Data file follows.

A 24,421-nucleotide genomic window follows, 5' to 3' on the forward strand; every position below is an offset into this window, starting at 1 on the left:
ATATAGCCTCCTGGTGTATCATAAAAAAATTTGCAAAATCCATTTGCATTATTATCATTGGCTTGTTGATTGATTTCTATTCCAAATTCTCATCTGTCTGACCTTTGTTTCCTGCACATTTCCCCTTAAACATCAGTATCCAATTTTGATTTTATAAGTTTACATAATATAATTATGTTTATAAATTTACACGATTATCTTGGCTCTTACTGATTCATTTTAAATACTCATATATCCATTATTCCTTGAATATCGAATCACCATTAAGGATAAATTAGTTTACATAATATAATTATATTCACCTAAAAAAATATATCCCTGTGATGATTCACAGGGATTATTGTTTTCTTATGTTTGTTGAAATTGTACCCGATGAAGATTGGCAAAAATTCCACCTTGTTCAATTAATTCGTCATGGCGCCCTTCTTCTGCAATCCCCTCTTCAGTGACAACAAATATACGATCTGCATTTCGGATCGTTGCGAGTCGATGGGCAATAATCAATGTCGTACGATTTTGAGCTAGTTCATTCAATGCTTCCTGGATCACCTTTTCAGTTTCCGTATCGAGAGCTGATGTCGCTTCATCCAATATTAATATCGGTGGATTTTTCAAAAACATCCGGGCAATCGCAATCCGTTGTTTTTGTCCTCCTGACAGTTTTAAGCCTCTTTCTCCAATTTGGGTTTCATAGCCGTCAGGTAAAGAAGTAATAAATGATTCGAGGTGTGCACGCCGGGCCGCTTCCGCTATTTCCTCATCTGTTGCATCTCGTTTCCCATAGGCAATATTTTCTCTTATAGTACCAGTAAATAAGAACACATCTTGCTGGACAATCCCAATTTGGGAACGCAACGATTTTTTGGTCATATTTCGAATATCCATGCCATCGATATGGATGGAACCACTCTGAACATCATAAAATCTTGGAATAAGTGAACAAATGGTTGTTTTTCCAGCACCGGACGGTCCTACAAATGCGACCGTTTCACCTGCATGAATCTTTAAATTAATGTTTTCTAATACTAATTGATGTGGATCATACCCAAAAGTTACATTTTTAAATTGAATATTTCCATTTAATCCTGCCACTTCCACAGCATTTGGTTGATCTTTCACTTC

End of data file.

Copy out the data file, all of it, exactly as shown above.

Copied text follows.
A 24,421-nucleotide genomic window follows, 5' to 3' on the forward strand; every position below is an offset into this window, starting at 1 on the left:
ATATAGCCTCCTGGTGTATCATAAAAAAATTTGCAAAATCCATTTGCATTATTATCATTGGCTTGTTGATTGATTTCTATTCCAAATTCTCATCTGTCTGACCTTTGTTTCCTGCACATTTCCCCTTAAACATCAGTATCCAATTTTGATTTTATAAGTTTACATAATATAATTATGTTTATAAATTTACACGATTATCTTGGCTCTTACTGATTCATTTTAAATACTCATATATCCATTATTCCTTGAATATCGAATCACCATTAAGGATAAATTAGTTTACATAATATAATTATATTCACCTAAAAAAATATATCCCTGTGATGATTCACAGGGATTATTGTTTTCTTATGTTTGTTGAAATTGTACCCGATGAAGATTGGCAAAAATTCCACCTTGTTCAATTAATTCGTCATGGCGCCCTTCTTCTGCAATCCCCTCTTCAGTGACAACAAATATACGATCTGCATTTCGGATCGTTGCGAGTCGATGGGCAATAATCAATGTCGTACGATTTTGAGCTAGTTCATTCAATGCTTCCTGGATCACCTTTTCAGTTTCCGTATCGAGAGCTGATGTCGCTTCATCCAATATTAATATCGGTGGATTTTTCAAAAACATCCGGGCAATCGCAATCCGTTGTTTTTGTCCTCCTGACAGTTTTAAGCCTCTTTCTCCAATTTGGGTTTCATAGCCGTCAGGTAAAGAAGTAATAAATGATTCGAGGTGTGCACGCCGGGCCGCTTCCGCTATTTCCTCATCTGTTGCATCTCGTTTCCCATAGGCAATATTTTCTCTTATAGTACCAGTAAATAAGAACACATCTTGCTGGACAATCCCAATTTGGGAACGCAACGATTTTTTGGTCATATTTCGAATATCCATGCCATCGATATGGATGGAACCACTCTGAACATCATAAAATCTTGGAATAAGTGAACAAATGGTTGTTTTTCCAGCACCGGACGGTCCTACAAATGCGACCGTTTCACCTGCATGAATCTTTAAATTAATGTTTTCTAATACTAATTGATGTGGATCATACCCAAAAGTTACATTTTTAAATTGAATATTTCCATTTAATCCTGCCACTTCCACAGCATTTGGTTGATCTTTCACTTC